Q: Why should a small business partner with a bigger company to land work?
Ask the Experts spoke with two local small business leaders about the advantages of a well-timed partnership.
Steve Rutherford, owner of Charlotte-based Rutherford Communications, which offers video production and digital signage solutions, said partnerships can bring widespread benefits. He regularly works with larger businesses on projects.
“There is a lot of gain across the board, financially and what you learn along the way,” he said. “There’s no way you’re going to pick this kind of thing up doing your day-to-day business stuff.
For small businesses looking to expand their scope, adding employees or equipment can be very expensive.
“To grow your business, you have to have the capacity,” Rutherford said. “How do you create capacity? Partner with other people.”
An example of such a collaboration was the opening of the Mint Museum’s new uptown location in 2010. Total Event Production, a Charlotte company with 12 employees, partnered with an event planner to produce an opening based on what the museum wanted to showcase.
“We historically don’t do event design from start to finish,” said Jim Ablard, director of business development for Total Event Production. “(The event planner) stepped in between client and us to figure out what the client wanted to do.”
Total Event Production uses technology and staging to create an event’s environment and keep an audience engaged. At the Mint Museum opening, Total Event Production did everything from setting up audio equipment for two musicians who performed at the event to figuring out how to resize and project images onto the outside of the building.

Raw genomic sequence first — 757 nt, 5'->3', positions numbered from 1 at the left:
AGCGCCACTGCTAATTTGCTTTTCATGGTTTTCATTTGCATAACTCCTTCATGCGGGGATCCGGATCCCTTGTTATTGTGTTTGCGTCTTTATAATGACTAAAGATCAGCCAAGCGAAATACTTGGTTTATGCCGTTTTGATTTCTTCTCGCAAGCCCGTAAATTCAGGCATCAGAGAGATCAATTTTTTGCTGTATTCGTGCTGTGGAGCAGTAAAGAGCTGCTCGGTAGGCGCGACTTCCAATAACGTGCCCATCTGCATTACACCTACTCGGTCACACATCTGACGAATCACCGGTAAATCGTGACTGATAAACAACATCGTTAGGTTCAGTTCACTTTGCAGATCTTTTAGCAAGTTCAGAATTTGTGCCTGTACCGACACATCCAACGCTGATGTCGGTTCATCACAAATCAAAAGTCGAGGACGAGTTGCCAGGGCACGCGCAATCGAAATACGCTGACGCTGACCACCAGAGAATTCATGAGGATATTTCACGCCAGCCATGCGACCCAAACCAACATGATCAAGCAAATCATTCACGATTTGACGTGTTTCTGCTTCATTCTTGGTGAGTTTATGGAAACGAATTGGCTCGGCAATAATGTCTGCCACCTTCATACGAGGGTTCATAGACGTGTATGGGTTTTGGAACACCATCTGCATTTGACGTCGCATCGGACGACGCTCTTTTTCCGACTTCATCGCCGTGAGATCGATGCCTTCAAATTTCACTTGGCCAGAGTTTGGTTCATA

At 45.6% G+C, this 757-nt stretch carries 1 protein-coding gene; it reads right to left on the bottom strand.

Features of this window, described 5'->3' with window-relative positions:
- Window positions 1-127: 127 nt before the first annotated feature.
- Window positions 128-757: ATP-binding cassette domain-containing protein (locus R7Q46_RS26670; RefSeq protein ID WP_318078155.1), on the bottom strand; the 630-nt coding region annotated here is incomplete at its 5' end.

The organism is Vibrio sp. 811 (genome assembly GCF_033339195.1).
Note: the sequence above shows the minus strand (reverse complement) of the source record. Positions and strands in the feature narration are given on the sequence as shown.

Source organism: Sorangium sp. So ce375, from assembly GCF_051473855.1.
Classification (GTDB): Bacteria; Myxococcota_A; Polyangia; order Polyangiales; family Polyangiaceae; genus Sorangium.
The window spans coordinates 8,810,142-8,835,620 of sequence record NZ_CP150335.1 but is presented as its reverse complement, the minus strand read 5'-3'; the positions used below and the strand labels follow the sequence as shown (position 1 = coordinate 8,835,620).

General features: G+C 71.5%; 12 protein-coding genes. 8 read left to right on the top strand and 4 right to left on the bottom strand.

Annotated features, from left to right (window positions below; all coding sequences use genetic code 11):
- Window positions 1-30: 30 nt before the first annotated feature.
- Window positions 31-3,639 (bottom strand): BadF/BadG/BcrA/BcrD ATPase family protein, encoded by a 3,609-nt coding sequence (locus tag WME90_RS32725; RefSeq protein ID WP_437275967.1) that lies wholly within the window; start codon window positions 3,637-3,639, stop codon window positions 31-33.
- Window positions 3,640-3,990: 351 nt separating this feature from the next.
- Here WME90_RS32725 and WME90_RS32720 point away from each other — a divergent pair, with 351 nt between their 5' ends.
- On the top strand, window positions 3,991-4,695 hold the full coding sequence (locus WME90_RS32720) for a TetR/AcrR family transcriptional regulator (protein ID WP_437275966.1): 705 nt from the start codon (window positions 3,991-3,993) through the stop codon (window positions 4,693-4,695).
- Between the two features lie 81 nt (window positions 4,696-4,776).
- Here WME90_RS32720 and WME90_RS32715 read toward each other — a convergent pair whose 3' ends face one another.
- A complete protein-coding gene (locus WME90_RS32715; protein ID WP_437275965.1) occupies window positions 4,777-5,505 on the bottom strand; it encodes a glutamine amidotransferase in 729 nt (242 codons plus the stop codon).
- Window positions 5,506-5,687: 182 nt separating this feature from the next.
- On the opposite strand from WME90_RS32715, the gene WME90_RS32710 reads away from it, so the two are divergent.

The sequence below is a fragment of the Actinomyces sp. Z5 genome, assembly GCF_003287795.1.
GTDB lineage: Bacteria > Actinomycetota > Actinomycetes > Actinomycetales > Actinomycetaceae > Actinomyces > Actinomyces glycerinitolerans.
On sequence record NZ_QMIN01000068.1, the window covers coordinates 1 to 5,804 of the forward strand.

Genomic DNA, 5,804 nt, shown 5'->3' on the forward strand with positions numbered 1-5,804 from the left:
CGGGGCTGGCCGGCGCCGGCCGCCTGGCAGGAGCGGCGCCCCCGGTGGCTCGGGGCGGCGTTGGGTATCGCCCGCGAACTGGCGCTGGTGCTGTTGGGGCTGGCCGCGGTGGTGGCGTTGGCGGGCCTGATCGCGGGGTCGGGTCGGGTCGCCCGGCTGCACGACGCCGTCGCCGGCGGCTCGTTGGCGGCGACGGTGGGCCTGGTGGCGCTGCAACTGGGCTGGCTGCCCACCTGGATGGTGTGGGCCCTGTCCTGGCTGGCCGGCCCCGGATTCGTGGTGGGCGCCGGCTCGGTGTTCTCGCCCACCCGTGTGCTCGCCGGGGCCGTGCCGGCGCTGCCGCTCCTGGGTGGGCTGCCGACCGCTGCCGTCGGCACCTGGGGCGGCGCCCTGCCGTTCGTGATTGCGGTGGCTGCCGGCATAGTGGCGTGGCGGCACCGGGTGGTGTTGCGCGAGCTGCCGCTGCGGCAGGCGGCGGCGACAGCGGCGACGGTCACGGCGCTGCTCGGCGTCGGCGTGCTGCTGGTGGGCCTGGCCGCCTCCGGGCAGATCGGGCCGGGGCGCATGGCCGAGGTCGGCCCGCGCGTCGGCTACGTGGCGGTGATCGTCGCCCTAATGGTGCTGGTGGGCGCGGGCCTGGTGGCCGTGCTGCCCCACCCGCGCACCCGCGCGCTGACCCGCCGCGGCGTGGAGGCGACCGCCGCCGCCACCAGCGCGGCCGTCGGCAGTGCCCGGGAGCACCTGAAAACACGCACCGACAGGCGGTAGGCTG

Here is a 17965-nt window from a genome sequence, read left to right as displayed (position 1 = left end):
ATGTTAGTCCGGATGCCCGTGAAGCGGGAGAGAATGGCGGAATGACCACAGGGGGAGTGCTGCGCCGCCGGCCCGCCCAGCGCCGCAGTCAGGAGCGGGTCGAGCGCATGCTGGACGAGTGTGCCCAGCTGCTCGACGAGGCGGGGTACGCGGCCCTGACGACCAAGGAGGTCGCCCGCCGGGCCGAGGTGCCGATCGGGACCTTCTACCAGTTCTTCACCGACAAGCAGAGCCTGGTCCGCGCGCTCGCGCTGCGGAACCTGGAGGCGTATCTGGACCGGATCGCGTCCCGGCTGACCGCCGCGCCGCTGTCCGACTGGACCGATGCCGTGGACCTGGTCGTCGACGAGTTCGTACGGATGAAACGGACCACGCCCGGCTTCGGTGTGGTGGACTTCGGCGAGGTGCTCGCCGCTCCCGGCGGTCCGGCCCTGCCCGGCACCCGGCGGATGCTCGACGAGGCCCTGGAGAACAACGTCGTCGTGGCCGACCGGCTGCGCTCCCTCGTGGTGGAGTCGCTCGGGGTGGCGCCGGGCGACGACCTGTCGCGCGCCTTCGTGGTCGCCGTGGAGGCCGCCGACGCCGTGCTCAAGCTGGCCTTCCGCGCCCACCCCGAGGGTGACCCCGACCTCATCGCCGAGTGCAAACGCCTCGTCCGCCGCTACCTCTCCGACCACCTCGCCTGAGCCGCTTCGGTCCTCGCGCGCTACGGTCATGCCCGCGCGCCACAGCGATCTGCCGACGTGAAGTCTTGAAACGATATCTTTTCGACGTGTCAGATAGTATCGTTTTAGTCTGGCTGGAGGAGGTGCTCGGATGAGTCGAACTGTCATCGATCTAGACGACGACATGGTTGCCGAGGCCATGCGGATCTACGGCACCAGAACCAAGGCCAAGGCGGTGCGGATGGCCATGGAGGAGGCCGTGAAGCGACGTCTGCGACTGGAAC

“It came off as they envisioned,” Ablard said.
Collaboration can be extremely beneficial if a company understands its clients’ needs well enough to know that help from another company would produce the best results.
“Different companies have different strengths, and by collaborating with different companies, everyone can bring the best possible end product to the client.”
Hesitation to enter into a new partnership can be natural, especially for a small company working with a larger one. Working together can expose your client relationships, services and capabilities to the other company.
Rutherford suggests that small companies fully investigate a proposed project and what would be expected of them before signing on to work with a larger company. Knowing the value of what you provide will help you get a fair piece of the partnership benefits, including pay for the project.
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